CAPA Airlines in Transition report, Part 1: The natural history of airline alliances


From the first US Open Skies agreement with the Netherlands in 1992, and the subsequent granting of antitrust immunity to the KLM-Northwest joint venture in 1993, the evolution of airline alliances has been rapid and far reaching. Bilateral codeshares, immunised JVs, multilateral branded global alliances, the Etihad equity alliance: why are there so many models? In the first of a series of reports based on CAPA’s recent Airlines in Transition conference in Dublin, we examine the history and evolution of airline alliances and partnerships.

After decades of strict regulation of international traffic rights post WWII, which controlled destinations, capacity, frequencies and prices, a campaign for more liberal air services agreements (ASA) between nations began to gather pace in the US from 1977. In the words of Jeffrey Shane, General Counsel, IATA and a former senior US aviation regulator, any attempt to modify an ASA was characterised by a "highly calibrated, tit-for-tat mode of negotiation".

In 1989, the US Department of Transportation (DOT) initiated the 'Underserved Cities Program' to allow foreign airlines to provide international air service to specific US cities that did not receive that service from US carriers. Under the programme, foreign airlines had to be from a country that already had a liberal bilateral ASA with the US. In 1991, the programme was expanded to allow the non-US carrier to fly passengers from a US city to more than one city in the carrier’s home country.

Open Skies and the NWA-KLM joint venture

In 1992, the US introduced its ‘Open Skies’ policy, under which the first Open Skies bilateral was signed with the Netherlands. This removed restrictions on gateway access in both markets, so that any US carrier and any Dutch carrier was permitted to fly from anywhere in the US to anywhere in the Netherlands and vice versa. It also removed controls on capacity, frequencies and pricing. Thinking at the DOT had progressed and the view was that there was no reason to deny a foreign carrier a new service if their country was open to service from a US carrier in an approach best summarised as “you open yours, we’ll open ours”.

The US-Netherlands Open Skies agreement was followed in 1993 by the granting to KLM and Northwest Airlines of antitrust immunity (immunity from the provisions of antitrust legislation that would otherwise prevent certain forms of co-operation as illegal anti-competitive activities). Antitrust immunity (ATI) allowed KLM and NWA to implement a joint venture agreement under which they could co-ordinate prices and schedules on the North Atlantic in what was the industry’s first JV. The pioneer among such JVs by many years, this was to be the template for the agreements now at the heart of SkyTeam, Star and oneworld.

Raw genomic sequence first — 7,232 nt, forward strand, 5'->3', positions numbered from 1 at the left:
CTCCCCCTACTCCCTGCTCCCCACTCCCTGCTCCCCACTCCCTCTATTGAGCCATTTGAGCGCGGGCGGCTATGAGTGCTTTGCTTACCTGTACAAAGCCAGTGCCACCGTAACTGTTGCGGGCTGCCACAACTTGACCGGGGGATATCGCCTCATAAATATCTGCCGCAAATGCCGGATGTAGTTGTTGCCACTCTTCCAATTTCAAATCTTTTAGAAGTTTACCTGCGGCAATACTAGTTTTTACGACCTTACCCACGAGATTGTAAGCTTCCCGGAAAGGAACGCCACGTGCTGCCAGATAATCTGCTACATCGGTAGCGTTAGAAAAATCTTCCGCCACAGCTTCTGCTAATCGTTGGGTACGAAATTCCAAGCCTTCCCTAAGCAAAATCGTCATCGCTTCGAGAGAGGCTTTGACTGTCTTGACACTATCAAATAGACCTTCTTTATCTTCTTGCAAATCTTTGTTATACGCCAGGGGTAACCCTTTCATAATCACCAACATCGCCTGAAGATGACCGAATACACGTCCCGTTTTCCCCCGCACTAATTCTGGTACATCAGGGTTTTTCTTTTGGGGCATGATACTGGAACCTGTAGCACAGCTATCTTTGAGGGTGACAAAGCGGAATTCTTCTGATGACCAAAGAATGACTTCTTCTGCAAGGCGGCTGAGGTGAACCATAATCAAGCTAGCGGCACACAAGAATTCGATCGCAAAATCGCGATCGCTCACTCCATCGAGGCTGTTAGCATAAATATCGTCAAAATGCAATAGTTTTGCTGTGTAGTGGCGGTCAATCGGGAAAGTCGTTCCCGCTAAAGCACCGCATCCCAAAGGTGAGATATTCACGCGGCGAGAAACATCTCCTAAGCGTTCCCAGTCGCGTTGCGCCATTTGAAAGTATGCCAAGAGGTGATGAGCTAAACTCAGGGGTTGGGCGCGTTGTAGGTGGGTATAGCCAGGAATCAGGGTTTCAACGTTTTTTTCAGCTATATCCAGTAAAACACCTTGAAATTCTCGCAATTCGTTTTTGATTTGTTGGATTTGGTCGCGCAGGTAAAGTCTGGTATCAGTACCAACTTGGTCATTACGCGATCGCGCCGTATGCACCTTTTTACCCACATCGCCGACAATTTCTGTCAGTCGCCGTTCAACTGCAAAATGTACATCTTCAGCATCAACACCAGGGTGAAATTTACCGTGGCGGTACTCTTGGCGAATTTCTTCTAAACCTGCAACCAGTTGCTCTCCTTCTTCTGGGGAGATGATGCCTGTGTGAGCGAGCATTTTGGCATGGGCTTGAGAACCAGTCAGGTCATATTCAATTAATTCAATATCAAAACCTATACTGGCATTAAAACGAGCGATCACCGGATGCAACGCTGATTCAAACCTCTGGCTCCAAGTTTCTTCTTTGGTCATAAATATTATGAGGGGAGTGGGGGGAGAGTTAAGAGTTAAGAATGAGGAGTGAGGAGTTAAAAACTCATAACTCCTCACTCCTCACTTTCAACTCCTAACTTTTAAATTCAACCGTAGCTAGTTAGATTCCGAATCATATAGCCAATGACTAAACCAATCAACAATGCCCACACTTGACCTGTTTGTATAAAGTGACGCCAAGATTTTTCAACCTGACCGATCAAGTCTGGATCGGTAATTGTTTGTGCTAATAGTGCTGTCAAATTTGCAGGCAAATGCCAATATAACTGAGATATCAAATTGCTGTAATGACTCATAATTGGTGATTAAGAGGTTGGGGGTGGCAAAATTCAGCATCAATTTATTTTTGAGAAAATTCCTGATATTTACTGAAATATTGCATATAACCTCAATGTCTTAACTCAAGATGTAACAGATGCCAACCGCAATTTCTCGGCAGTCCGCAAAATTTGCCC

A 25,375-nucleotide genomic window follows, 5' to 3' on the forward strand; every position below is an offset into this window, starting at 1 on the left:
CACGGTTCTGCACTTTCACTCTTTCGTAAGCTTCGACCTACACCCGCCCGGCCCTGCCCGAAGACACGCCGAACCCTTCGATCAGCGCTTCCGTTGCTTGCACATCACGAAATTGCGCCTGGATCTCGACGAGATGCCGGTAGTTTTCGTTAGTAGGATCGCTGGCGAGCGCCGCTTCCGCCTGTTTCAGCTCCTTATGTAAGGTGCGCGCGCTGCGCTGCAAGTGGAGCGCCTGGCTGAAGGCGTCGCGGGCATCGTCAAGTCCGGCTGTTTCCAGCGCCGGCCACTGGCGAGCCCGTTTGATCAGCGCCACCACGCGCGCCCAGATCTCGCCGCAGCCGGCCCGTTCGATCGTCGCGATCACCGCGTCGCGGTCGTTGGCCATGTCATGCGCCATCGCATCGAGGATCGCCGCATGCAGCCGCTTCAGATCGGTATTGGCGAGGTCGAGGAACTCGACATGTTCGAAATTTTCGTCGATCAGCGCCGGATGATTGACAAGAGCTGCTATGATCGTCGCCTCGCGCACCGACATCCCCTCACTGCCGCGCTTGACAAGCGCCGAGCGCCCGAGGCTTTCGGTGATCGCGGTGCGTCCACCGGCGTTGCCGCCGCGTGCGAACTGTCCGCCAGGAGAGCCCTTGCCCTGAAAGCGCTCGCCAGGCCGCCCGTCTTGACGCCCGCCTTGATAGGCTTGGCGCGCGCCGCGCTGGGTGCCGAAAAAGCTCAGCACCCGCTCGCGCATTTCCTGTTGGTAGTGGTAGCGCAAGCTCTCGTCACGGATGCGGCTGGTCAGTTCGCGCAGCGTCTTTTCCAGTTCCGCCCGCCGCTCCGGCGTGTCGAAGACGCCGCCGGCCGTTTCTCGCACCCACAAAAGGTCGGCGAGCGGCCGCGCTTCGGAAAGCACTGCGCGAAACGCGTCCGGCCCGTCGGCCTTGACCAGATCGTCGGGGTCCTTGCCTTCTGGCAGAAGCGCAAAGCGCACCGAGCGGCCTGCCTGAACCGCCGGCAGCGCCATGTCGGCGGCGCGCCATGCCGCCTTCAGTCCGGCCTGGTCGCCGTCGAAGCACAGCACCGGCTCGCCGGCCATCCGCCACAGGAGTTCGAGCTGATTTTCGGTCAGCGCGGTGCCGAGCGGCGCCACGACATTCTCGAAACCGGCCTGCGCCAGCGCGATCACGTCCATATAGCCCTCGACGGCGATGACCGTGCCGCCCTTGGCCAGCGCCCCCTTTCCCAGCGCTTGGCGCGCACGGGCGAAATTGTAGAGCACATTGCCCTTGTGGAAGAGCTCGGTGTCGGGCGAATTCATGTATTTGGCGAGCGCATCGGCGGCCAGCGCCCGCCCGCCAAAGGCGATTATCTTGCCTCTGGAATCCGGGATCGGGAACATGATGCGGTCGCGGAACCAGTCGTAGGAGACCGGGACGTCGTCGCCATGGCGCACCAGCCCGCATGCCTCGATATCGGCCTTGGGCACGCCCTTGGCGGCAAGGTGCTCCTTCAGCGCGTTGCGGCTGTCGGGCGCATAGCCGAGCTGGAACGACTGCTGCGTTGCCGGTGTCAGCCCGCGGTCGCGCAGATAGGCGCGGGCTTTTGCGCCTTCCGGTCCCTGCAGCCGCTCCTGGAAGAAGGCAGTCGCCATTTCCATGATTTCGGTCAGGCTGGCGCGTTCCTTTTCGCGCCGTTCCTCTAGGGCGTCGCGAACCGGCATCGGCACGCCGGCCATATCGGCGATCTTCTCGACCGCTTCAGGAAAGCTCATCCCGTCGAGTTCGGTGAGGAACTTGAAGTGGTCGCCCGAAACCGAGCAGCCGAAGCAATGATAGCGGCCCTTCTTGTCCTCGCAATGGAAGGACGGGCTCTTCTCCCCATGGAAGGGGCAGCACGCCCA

The competition authorities’ approach to approving such JVs was initially to make a simple analysis of the impact on competition and to carve out overlapping routes, where the partners competed directly with one another. However, the DOT received criticism for its approach from the Department of Justice (DOJ) and from certain members of Congress, who felt that it led to reduced competition.

Metal neutrality

The DOT consequently tightened its position and denied a request for ATI from Delta Air Lines and Air France in 2006 due to insufficient information on their planned integration. In 2008, the DOT approved a subsequent application by Delta and Air France after they demonstrated their plans to integrate using the concept of ‘metal neutrality’.

This concept ensures that the partners are indifferent as to which fleet operates the route, typically giving them the incentive to synchronise schedules to the benefit of the passenger. The regulatory approach now was to measure the public benefits (e.g. greater number of connections, lower prices resulting from greater cost efficiency) against the reduction in competition deriving from the proposed partnership.

How open are Open Skies?

The period of liberalisation of ASAs prompted an evolving series of partnership models between airlines. What started with bilateral codesharing progressed to bilateral immunised joint ventures and then to multilateral branded global alliances (BGAs) and multilateral joint ventures within BGAs. Of course, the BGAs are a surrogate for cross-border merger (generally believed to be an inferior surrogate as the cost synergies are limited), made necessary by the ongoing restrictions on foreign ownership and control still prevalent in air services agreements.

Indeed, the term “Open Skies” was, and remains, something of a misnomer. While agreements under this policy have opened up market access where international routes are concerned, they have not led to full cabotage, or the opening up of domestic air services to foreign carriers. Furthermore, they have not removed restrictions on foreign ownership and control. Now, with international routes being the principal battleground for alliances and around 63% of international ASKs already controlled by the BGAs, new alliance approaches are emerging.